Lightroom 6.3 Update

Lightroom 6.3 – latest update from Adobe.

lr Lightroom 6.3 Update

Well, it’s here – at last.  Adobe have released a new 6.3 version of Lightroom 6/CC 2015 that seemingly addresses all the problems associated with the abomination that was v6.2.

Should you install it ?  Go on, live dangerously….!

Seriously though, I’ve installed it and it seems to be working fine.

Patch files are here MAC and Windows if you want to do the direct update instead of going through the Creative Cloud Updater – which has been running a little slow.

So what are the benefits of the update?

The bloody Import Dialogue is back as it should be for starters – Thank God!

Dehaze Filter – now available as a Localized Adjustment in the Radial & Graduated filters and in the Adjustment Brush.  This is actually very neat, and makes the Dehaze properties very useful in my opinion.

There is support for new cameras – see here for the list and new camera tether support – see here

Sadly though, Nikon and Leica still exhibit known tether support failure under El Capitan – so Mac users are stil best off sticking with OSX 10.10 Yosemite.

So here’s the list of known v6.2 issues fixed, according to Adobe:

  • Fixed several instability, functionality and performance issues introduced in Lightroom CC 2015.2.x/6.2.x.
  • Fixed a bug that caused edits made and saved in Photoshop or 3rd party plug-ins to not appear in the Develop module.
  • Fixed a bug related to user default for Chromatic Aberration Correction no longer honored after new Import option was removed.
  • Fixed several bugs related to Panorama Merge.
  • Fixed a bug so that Rotated photos will correctly show as rotated when in Full Screen view.
  • Fixed a bug that caused a performance slowdown when creating Standard sized previews on high resolution monitors.
  • Fixed a bug that caused image previews to be incorrectly displayed as completely black after import if “Auto Tone” is on in preferences.
  • Fixed a bug that caused crash when using the Radial or Graduated Filter.
  • Fixed a bug that caused Palette, a 3rd party hardware device, to stop working with Lightroom.
  • Fixed a bug that caused the Map module to appear pixelated and photos to be  dropped in the wrong place when using hi-dpi monitors on Windows.
  • Fixed a bug related to Full Screen that prevented you from exiting Full Screen view while using the Spot Healing Tool.
  • Fixed a bug that caused the Flickr Publish Service to improperly publish multi-word keywords.

So folks, there you have it. It’s a new update, so perhaps you might want to wait a few days, just to see if there are bugs arising in the new version.

I’m just glad the Import Dialogue no longer looks like it belongs on the CBeebies Channel !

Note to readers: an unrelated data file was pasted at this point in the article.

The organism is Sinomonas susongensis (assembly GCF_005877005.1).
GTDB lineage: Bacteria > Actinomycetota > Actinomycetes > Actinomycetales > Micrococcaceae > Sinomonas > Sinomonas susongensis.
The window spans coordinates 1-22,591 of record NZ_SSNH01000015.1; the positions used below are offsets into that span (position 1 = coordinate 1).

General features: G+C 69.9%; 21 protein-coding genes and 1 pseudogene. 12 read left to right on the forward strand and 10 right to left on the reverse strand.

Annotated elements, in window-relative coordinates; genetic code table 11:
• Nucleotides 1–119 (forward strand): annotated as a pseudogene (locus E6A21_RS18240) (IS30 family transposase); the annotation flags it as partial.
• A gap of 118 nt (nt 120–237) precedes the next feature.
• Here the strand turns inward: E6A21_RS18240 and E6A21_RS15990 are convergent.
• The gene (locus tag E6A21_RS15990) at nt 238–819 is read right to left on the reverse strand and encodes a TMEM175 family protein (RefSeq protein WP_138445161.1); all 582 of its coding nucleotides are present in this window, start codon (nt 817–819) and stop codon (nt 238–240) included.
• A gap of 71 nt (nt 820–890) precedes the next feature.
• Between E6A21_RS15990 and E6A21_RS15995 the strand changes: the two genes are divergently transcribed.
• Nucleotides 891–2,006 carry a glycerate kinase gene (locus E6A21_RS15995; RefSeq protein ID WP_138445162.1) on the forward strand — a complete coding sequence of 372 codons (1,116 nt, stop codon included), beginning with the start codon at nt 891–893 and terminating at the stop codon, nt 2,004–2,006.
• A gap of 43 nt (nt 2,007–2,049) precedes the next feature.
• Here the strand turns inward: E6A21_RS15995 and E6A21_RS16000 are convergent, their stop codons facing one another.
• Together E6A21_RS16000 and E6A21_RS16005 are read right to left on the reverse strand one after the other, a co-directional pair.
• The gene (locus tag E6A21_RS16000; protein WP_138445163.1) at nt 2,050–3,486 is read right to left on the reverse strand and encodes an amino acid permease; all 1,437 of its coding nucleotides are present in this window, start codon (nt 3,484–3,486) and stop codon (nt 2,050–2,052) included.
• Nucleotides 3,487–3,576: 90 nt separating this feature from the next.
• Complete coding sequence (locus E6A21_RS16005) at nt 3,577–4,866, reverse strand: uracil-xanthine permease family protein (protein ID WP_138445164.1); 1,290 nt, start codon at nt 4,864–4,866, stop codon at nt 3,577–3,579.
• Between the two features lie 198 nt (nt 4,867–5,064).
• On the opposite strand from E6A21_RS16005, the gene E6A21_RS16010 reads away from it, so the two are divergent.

Lumenzia – Enhanced Twilight Colours

Lumenzia – Enhanced Twilight Sunset Sky and Lighting

D4D4480 Edit Lumenzia   Enhanced Twilight Colours

Sunset lighting and sky as captured by the camera – image is in need of some enhancement.

D4D4480 Edit Edit 2 Lumenzia   Enhanced Twilight Colours

Now THAT’S more like it!
Simple enhancement in Photoshop using Lumenzia.

I’m sure you’ll agree that the image looks fantastic after the processing, but if you watch the video below you’ll see that it’s such an easy, quick and simple procedure.

If you are reading this post via email then click HERE to see the video:

Get the LUMENZIA plug-in for Photoshop HERE

The first key to this simple adjustment is the mask from behind which the colour enhancement is made:

mask copy Lumenzia   Enhanced Twilight Colours

The L2 Lumenzia mask, modified slightly with a white brush in the Overlay blend mode.


There are a number of ways that this mask can be created, but all of them are more time-consuming to create then by using the simple Lumenzia interface.

The second key move is to switch the blend mode of the colour overlay layer (then one this mask applies to) to the Hard Light blending mode within the layers panel.

The overall adjustment process is, other than the minimal amount of manual brush ‘tweaking’ of the mask, simply a matter of a few clicks here and there – it couldn’t be simpler really now could it.

If you have not bought the Lumenzia plug-in for Photoshop then get it here

Photoshop Colour Range Selection Tool

Photoshop Basics: Colour Range Tool

ColRngSel Photoshop Colour Range Selection Tool

The Photoshop Colour Range Selection Tool used to isolate part of an image based on colour.

I’ve just uploaded a new video to my YouTube channel:

Click this link if you are viewing this post in your email